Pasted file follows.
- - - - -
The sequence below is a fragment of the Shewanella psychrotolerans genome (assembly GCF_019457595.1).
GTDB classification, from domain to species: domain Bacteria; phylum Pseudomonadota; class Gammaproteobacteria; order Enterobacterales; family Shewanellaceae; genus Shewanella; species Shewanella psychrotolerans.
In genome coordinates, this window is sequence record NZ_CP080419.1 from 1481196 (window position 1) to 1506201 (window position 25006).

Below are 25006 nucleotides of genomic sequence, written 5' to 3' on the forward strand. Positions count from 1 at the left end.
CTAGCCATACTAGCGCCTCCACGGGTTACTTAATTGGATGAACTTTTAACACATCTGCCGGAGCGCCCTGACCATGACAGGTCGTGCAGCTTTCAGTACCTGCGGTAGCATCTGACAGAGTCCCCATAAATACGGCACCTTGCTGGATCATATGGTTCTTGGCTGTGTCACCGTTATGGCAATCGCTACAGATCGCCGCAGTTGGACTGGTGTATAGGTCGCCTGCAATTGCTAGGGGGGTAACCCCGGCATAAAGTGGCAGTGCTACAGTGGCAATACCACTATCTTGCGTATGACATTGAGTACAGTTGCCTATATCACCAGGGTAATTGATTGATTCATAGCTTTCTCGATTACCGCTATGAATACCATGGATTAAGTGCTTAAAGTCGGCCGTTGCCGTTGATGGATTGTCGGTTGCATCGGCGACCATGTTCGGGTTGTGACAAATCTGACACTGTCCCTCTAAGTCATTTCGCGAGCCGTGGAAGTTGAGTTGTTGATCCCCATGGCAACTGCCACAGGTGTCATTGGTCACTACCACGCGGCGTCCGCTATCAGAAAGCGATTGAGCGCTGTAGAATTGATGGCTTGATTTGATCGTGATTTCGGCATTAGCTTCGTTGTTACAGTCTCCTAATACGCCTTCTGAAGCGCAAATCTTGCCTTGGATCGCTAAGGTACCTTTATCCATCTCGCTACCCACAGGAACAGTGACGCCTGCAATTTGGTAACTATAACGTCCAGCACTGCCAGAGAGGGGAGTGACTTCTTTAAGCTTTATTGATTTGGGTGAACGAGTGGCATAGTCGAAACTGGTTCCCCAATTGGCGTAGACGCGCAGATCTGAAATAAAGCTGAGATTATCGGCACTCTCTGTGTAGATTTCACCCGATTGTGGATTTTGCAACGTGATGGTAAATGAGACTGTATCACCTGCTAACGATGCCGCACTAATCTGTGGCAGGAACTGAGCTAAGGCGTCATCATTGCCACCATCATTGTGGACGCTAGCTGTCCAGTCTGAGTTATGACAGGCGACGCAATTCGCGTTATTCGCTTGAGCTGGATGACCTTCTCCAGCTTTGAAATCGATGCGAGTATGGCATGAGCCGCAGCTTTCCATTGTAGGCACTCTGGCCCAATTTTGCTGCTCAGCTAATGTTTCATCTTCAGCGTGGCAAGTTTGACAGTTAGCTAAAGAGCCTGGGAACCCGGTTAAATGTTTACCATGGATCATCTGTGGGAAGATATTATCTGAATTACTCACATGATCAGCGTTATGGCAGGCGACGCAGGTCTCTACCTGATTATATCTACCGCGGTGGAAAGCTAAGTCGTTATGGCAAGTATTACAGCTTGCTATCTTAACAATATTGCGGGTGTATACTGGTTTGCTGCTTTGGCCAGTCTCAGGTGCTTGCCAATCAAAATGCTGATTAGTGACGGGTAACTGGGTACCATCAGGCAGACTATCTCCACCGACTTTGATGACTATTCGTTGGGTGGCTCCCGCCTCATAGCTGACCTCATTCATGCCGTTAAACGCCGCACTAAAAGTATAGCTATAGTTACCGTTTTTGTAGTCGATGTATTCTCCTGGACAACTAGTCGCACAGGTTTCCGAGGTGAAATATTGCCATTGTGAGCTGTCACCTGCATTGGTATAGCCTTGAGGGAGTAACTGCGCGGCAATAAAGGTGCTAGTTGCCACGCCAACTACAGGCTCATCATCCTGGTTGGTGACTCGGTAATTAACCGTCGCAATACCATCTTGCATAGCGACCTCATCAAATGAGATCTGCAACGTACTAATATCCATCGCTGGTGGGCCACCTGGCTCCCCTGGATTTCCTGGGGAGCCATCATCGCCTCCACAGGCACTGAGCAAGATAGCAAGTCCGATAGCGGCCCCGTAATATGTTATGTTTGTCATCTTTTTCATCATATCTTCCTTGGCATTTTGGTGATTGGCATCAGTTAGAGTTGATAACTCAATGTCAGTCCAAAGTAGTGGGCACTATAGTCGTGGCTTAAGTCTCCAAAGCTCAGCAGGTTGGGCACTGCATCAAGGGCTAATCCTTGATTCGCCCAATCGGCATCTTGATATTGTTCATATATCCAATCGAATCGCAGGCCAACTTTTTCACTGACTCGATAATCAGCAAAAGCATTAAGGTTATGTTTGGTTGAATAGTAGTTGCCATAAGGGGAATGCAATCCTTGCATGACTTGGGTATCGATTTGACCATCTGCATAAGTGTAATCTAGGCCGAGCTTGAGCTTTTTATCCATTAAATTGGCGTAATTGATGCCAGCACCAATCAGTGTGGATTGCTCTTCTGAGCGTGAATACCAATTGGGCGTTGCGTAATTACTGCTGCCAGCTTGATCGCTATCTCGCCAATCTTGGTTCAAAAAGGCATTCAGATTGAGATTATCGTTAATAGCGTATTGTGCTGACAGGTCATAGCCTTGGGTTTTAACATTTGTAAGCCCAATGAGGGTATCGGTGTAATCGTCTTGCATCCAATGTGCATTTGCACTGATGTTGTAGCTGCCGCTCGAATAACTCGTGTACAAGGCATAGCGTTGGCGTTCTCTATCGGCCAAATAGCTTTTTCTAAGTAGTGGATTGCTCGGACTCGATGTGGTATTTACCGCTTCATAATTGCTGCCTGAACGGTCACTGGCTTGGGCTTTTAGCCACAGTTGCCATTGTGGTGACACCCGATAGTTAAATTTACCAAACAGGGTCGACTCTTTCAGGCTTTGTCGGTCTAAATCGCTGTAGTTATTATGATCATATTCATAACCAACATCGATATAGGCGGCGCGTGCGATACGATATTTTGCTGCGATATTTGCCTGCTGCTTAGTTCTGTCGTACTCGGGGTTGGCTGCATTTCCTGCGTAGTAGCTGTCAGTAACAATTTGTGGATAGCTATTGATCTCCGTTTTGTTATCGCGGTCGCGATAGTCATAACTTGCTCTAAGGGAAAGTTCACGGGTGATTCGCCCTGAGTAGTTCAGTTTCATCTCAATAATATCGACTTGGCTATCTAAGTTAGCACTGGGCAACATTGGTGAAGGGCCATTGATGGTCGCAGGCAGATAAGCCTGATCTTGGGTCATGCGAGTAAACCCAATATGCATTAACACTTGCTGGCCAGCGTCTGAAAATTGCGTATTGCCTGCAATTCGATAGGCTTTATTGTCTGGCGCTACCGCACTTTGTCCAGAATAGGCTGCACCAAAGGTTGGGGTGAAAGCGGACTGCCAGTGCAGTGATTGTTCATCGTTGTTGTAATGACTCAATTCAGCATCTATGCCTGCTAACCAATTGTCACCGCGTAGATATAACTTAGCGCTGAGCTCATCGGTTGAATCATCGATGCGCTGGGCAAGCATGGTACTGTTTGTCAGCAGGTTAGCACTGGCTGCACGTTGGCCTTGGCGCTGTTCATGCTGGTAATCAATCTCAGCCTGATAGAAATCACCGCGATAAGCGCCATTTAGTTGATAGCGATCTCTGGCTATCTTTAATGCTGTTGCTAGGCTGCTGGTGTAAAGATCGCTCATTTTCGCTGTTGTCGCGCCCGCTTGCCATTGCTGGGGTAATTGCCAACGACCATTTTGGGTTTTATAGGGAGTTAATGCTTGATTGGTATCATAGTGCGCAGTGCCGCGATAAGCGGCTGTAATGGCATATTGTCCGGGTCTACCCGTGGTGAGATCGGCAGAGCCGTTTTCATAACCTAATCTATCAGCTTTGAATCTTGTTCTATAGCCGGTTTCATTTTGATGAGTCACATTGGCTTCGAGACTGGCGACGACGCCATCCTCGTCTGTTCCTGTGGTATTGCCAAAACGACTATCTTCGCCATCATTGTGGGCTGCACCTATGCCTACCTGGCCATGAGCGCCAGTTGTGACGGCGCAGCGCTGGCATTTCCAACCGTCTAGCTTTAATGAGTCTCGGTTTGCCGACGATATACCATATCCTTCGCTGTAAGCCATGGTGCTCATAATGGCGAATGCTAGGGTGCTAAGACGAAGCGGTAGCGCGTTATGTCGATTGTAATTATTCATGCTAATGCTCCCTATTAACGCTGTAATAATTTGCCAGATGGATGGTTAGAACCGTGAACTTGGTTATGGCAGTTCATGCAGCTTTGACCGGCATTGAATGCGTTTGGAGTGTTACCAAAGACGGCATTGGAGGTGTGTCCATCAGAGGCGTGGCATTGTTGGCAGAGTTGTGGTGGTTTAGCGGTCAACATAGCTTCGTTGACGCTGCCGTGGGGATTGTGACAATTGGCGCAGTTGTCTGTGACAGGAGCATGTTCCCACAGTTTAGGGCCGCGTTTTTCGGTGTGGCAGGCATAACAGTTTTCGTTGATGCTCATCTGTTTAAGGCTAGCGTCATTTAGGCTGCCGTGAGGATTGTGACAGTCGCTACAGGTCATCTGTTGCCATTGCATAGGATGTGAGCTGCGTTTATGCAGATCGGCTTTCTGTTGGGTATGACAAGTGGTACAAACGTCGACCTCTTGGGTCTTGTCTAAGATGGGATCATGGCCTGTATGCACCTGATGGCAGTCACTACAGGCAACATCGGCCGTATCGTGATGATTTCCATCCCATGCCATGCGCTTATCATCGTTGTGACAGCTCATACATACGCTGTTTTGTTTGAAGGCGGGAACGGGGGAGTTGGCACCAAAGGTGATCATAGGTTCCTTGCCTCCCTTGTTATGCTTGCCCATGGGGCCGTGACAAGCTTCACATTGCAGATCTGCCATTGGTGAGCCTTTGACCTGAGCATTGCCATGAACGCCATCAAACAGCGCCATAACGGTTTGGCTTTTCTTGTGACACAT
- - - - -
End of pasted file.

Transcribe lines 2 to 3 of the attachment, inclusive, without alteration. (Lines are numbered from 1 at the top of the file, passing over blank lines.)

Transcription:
GTDB classification, from domain to species: domain Bacteria; phylum Pseudomonadota; class Gammaproteobacteria; order Enterobacterales; family Shewanellaceae; genus Shewanella; species Shewanella psychrotolerans.
In genome coordinates, this window is sequence record NZ_CP080419.1 from 1481196 (window position 1) to 1506201 (window position 25006).